The Partnership: A History of the Apollo-Soyuz Test Project|
At left, ASTP Cosmonauts Leonov and Kubasov (speaking) are interviewed by Soviet newsmen shortly after their safe landing in Kazakhstan. Below, Kubasov autographs the side of the Soyuz descent vehicle (Soviet Academy of Sciences photos).
...descent trajectory will be 120 meters per second. This braking pulse . . . will operate for 194.9 seconds at the altitude of 214 kilometers and 13 hours and 9 minutes.47
Throughout the Soviet Union, crowds gathered in homes and in stores with televisions to watch the rare treat of a live broadcast of a Soyuz recovery. At Houston, a few hardy souls, in addition to the ground control team, were up to witness this early morning event.
The deorbit burn came exactly on time (5:09 in Houston), and the Soyuz crew notified Moscow that the retro-engine had fired for the calculated period and had been turned off at 5:13:38. Separation of the orbital and descent modules came 9 minutes later. Leonov advised the ground that the gravitational forces had built up, passed, and were less than he had anticipated. A task force of Soviet helicopters and ground-based personnel moved into the landing area. All in all, this formidable armada of trucks and aircraft was about equal in number to the size of the sea-based team that would later greet Apollo.
Soviet air rescue pilots began receiving radio signals from the spacecraft at approximately 5:40, and almost simultaneously helicopter-borne television cameras began transmitting pictures of the descent. As Soyuz floated downward, Walter Cronkite, in search of commentary on the event, noted for his viewers that the color quality of the pictures was not very good. But good or bad, they were extraordinary! Within a few feet of the ground, the automatically fired landing rockets slowed the "thumpdown" of the descent vehicle. A cloud of dust caused by the braking rockets of Soyuz engulfed the craft and caused momentary anxiety for those viewers who did not understand its meaning. Three minutes after landing, at 5:51, a slightly shaky Kubasov was the first to exit. Leonov and his flight engineer smiled broadly and waved to photographers on the scene. Houston Mission Control reported: "We're just looking at the TV here and see that Soyuz has landed safely, and Alexey and Valeriy were outside of the spacecraft and seem to be in good health."48 Stafford asked Houston to give the Soviets their best and to say that he was glad to hear that everything went well. For the remaining three and a half days, Stafford, Slayton, and Brand would concentrate on their experiments, but in many respects the saga of Apollo and Soyuz had come to an end.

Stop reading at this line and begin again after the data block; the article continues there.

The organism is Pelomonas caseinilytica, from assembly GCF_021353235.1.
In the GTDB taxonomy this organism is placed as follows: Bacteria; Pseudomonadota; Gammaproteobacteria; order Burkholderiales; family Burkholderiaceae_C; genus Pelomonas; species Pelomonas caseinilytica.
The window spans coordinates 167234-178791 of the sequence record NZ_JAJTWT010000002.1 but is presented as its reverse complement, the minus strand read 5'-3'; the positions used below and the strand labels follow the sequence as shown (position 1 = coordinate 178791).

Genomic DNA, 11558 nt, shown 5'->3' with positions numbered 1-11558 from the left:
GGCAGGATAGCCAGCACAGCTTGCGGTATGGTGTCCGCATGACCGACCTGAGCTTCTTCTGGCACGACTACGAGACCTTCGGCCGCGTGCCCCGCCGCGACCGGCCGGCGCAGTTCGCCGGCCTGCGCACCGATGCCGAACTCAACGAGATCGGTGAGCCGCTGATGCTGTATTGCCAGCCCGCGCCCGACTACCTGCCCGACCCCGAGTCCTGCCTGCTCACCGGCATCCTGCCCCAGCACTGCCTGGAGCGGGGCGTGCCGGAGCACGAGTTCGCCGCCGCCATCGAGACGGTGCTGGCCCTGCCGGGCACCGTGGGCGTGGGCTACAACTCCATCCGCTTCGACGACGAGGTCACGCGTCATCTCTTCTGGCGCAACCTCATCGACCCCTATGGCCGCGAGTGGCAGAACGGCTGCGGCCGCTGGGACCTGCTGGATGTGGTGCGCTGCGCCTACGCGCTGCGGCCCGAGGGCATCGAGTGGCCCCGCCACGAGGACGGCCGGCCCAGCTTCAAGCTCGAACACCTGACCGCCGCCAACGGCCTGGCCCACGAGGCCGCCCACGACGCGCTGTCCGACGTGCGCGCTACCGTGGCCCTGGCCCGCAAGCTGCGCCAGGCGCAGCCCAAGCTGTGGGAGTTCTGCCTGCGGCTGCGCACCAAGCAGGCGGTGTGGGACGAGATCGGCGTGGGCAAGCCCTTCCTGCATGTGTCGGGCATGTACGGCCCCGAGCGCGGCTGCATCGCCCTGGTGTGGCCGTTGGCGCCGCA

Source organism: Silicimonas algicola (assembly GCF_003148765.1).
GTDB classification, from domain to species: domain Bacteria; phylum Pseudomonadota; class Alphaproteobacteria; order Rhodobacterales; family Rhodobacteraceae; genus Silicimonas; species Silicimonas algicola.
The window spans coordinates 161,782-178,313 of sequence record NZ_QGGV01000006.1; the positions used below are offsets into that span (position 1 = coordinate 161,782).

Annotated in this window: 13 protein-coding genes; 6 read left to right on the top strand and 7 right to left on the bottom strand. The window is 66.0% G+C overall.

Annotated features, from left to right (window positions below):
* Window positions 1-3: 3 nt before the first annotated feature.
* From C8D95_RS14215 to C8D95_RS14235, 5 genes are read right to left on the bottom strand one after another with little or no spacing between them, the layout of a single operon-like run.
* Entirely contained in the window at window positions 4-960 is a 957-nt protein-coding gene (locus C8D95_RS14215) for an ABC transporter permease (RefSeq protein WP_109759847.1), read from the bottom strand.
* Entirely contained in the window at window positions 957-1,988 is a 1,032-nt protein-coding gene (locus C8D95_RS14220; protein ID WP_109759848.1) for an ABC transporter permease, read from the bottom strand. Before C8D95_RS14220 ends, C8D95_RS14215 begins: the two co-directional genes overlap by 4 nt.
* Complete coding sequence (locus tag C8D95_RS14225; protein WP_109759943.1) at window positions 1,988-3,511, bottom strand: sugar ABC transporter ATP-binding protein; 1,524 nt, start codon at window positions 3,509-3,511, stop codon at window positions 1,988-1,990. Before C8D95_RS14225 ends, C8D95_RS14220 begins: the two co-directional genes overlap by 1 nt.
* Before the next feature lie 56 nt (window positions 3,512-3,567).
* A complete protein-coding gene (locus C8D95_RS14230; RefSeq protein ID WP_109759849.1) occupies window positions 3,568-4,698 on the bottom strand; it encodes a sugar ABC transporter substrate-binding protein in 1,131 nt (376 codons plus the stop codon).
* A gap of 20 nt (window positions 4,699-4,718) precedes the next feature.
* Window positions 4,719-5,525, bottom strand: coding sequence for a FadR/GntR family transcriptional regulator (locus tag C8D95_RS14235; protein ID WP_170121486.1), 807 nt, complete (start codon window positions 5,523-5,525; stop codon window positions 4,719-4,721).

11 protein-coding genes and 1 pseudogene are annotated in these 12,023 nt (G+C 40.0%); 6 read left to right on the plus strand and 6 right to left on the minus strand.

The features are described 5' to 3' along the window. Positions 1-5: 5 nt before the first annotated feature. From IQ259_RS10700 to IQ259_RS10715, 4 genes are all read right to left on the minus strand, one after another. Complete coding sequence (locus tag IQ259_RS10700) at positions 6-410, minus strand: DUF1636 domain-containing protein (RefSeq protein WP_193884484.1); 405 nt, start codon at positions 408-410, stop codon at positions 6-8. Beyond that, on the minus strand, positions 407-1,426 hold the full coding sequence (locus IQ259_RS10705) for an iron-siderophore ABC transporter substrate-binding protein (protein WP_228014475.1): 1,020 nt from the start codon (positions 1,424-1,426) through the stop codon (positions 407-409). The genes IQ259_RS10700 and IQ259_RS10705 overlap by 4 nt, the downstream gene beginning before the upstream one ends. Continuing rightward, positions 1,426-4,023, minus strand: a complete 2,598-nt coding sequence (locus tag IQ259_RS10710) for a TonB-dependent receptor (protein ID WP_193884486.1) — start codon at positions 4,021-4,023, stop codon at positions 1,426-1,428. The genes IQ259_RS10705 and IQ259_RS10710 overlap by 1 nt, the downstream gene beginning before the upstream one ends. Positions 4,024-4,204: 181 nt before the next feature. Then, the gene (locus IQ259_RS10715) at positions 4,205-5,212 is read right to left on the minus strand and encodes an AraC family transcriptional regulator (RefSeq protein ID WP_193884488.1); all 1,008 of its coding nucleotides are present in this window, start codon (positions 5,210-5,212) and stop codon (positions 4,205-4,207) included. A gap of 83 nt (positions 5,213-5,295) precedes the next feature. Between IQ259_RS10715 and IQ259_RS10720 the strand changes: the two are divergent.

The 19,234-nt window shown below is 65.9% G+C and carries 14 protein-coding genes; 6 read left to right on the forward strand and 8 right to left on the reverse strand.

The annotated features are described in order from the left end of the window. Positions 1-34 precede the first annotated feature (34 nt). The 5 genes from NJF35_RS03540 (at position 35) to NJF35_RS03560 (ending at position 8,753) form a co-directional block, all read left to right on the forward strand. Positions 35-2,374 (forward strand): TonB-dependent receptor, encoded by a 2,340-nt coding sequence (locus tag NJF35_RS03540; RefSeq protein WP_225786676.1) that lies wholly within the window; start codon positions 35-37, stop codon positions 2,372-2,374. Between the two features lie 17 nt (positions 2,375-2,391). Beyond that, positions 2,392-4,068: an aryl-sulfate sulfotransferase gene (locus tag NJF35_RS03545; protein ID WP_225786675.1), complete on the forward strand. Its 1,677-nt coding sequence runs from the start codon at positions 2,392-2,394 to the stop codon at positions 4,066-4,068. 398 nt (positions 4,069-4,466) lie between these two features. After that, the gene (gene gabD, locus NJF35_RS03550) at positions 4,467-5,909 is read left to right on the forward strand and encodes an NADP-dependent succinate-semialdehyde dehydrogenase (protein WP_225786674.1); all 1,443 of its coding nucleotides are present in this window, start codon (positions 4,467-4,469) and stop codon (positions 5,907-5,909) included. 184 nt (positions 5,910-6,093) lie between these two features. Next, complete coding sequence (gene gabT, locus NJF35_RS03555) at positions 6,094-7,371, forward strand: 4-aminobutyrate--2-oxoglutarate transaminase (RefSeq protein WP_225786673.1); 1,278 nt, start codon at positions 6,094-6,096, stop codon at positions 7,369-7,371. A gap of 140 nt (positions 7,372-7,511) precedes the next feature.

47. ASTP mission commentary transcript, SR 156/1 and SR 159/1-2, 20 July 1975, and SR 171/2, 21 July 1975; "2 Cosmonauts, Soyuz Spacecraft Back in the USSR," Washington Star, 21 July 1975; Robert C. Toth, "Soyuz Touches Down Perfectly in Soviet Desert," Los Angeles Times, 22 July 1975; Hal Piper, "Soyuz Ends Its Half of Joint Flight," Baltimore Sun, 22 July 1975; and "Crowds Flock to Watch Rare Public Landing," Washington Post, 22 July 1975.
48. Program Operations
Office, "ASTP Technical Air-to-Ground Voice Transcription," p. 679.